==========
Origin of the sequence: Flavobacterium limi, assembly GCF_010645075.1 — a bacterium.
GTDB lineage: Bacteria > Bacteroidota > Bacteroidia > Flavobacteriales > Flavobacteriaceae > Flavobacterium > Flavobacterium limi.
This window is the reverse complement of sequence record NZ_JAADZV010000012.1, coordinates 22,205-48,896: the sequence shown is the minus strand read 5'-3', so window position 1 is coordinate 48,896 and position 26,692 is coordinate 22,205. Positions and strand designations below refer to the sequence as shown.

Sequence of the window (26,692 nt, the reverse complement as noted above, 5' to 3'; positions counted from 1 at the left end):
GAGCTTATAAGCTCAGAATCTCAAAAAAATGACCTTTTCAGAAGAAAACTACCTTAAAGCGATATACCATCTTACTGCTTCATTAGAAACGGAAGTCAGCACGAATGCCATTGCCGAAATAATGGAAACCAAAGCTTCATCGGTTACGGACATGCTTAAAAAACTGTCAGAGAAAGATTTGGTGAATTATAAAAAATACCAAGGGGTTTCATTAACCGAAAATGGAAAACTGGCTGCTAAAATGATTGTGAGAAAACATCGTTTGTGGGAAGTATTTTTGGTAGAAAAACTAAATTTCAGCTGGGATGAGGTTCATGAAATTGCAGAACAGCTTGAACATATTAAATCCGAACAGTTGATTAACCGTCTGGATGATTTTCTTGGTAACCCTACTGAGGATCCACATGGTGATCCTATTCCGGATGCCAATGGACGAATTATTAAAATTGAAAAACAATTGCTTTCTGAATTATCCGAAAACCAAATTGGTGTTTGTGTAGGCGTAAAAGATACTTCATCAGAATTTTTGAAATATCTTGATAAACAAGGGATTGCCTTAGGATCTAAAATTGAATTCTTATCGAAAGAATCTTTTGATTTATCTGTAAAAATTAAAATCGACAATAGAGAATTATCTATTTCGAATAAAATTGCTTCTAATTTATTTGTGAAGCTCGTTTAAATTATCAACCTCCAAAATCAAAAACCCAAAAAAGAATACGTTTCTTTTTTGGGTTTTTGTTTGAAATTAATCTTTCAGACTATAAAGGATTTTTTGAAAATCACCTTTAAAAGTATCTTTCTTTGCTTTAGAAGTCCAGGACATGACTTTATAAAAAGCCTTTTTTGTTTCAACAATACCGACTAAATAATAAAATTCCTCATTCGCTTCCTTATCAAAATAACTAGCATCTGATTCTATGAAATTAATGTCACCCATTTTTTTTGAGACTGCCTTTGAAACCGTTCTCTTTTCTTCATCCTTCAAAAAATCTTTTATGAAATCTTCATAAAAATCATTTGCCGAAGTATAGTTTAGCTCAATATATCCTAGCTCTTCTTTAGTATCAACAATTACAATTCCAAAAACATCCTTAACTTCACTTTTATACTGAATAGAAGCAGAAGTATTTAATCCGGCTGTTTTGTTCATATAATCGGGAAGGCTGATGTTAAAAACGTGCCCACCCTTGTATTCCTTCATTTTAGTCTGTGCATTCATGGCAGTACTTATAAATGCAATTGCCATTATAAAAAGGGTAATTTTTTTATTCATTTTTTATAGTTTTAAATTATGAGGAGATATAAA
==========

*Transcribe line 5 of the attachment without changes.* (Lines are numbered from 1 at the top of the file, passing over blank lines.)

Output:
GAGCTTATAAGCTCAGAATCTCAAAAAAATGACCTTTTCAGAAGAAAACTACCTTAAAGCGATATACCATCTTACTGCTTCATTAGAAACGGAAGTCAGCACGAATGCCATTGCCGAAATAATGGAAACCAAAGCTTCATCGGTTACGGACATGCTTAAAAAACTGTCAGAGAAAGATTTGGTGAATTATAAAAAATACCAAGGGGTTTCATTAACCGAAAATGGAAAACTGGCTGCTAAAATGATTGTGAGAAAACATCGTTTGTGGGAAGTATTTTTGGTAGAAAAACTAAATTTCAGCTGGGATGAGGTTCATGAAATTGCAGAACAGCTTGAACATATTAAATCCGAACAGTTGATTAACCGTCTGGATGATTTTCTTGGTAACCCTACTGAGGATCCACATGGTGATCCTATTCCGGATGCCAATGGACGAATTATTAAAATTGAAAAACAATTGCTTTCTGAATTATCCGAAAACCAAATTGGTGTTTGTGTAGGCGTAAAAGATACTTCATCAGAATTTTTGAAATATCTTGATAAACAAGGGATTGCCTTAGGATCTAAAATTGAATTCTTATCGAAAGAATCTTTTGATTTATCTGTAAAAATTAAAATCGACAATAGAGAATTATCTATTTCGAATAAAATTGCTTCTAATTTATTTGTGAAGCTCGTTTAAATTATCAACCTCCAAAATCAAAAACCCAAAAAAGAATACGTTTCTTTTTTGGGTTTTTGTTTGAAATTAATCTTTCAGACTATAAAGGATTTTTTGAAAATCACCTTTAAAAGTATCTTTCTTTGCTTTAGAAGTCCAGGACATGACTTTATAAAAAGCCTTTTTTGTTTCAACAATACCGACTAAATAATAAAATTCCTCATTCGCTTCCTTATCAAAATAACTAGCATCTGATTCTATGAAATTAATGTCACCCATTTTTTTTGAGACTGCCTTTGAAACCGTTCTCTTTTCTTCATCCTTCAAAAAATCTTTTATGAAATCTTCATAAAAATCATTTGCCGAAGTATAGTTTAGCTCAATATATCCTAGCTCTTCTTTAGTATCAACAATTACAATTCCAAAAACATCCTTAACTTCACTTTTATACTGAATAGAAGCAGAAGTATTTAATCCGGCTGTTTTGTTCATATAATCGGGAAGGCTGATGTTAAAAACGTGCCCACCCTTGTATTCCTTCATTTTAGTCTGTGCATTCATGGCAGTACTTATAAATGCAATTGCCATTATAAAAAGGGTAATTTTTTTATTCATTTTTTATAGTTTTAAATTATGAGGAGATATAAA